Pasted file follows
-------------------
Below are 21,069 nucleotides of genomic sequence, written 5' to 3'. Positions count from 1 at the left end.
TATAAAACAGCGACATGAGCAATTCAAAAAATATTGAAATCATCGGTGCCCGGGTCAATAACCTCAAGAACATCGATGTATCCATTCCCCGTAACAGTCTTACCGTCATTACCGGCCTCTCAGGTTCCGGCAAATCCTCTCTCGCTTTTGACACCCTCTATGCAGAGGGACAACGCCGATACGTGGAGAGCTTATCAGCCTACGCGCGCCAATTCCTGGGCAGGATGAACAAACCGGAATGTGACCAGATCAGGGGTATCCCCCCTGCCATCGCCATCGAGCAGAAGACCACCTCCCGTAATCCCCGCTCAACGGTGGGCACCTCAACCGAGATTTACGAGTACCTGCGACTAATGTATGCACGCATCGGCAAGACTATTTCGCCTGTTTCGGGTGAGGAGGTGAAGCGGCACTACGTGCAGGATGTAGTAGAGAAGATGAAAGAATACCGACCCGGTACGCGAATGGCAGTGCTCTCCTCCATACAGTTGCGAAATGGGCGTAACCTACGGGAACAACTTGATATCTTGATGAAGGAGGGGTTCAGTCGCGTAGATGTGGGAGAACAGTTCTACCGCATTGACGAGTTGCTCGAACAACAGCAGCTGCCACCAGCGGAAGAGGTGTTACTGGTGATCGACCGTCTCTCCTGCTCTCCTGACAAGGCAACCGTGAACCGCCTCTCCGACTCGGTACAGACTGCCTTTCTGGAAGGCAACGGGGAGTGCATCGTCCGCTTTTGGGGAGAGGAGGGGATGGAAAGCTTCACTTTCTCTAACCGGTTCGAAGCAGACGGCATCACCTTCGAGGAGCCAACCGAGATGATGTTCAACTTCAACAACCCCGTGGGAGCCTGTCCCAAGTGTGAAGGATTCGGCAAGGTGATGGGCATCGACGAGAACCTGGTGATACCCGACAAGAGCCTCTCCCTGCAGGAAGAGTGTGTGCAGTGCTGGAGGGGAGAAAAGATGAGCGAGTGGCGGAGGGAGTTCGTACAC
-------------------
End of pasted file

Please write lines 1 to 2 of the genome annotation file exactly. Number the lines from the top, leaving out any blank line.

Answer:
Below are 21,069 nucleotides of genomic sequence, written 5' to 3'. Positions count from 1 at the left end.
TATAAAACAGCGACATGAGCAATTCAAAAAATATTGAAATCATCGGTGCCCGGGTCAATAACCTCAAGAACATCGATGTATCCATTCCCCGTAACAGTCTTACCGTCATTACCGGCCTCTCAGGTTCCGGCAAATCCTCTCTCGCTTTTGACACCCTCTATGCAGAGGGACAACGCCGATACGTGGAGAGCTTATCAGCCTACGCGCGCCAATTCCTGGGCAGGATGAACAAACCGGAATGTGACCAGATCAGGGGTATCCCCCCTGCCATCGCCATCGAGCAGAAGACCACCTCCCGTAATCCCCGCTCAACGGTGGGCACCTCAACCGAGATTTACGAGTACCTGCGACTAATGTATGCACGCATCGGCAAGACTATTTCGCCTGTTTCGGGTGAGGAGGTGAAGCGGCACTACGTGCAGGATGTAGTAGAGAAGATGAAAGAATACCGACCCGGTACGCGAATGGCAGTGCTCTCCTCCATACAGTTGCGAAATGGGCGTAACCTACGGGAACAACTTGATATCTTGATGAAGGAGGGGTTCAGTCGCGTAGATGTGGGAGAACAGTTCTACCGCATTGACGAGTTGCTCGAACAACAGCAGCTGCCACCAGCGGAAGAGGTGTTACTGGTGATCGACCGTCTCTCCTGCTCTCCTGACAAGGCAACCGTGAACCGCCTCTCCGACTCGGTACAGACTGCCTTTCTGGAAGGCAACGGGGAGTGCATCGTCCGCTTTTGGGGAGAGGAGGGGATGGAAAGCTTCACTTTCTCTAACCGGTTCGAAGCAGACGGCATCACCTTCGAGGAGCCAACCGAGATGATGTTCAACTTCAACAACCCCGTGGGAGCCTGTCCCAAGTGTGAAGGATTCGGCAAGGTGATGGGCATCGACGAGAACCTGGTGATACCCGACAAGAGCCTCTCCCTGCAGGAAGAGTGTGTGCAGTGCTGGAGGGGAGAAAAGATGAGCGAGTGGCGGAGGGAGTTCGTACAC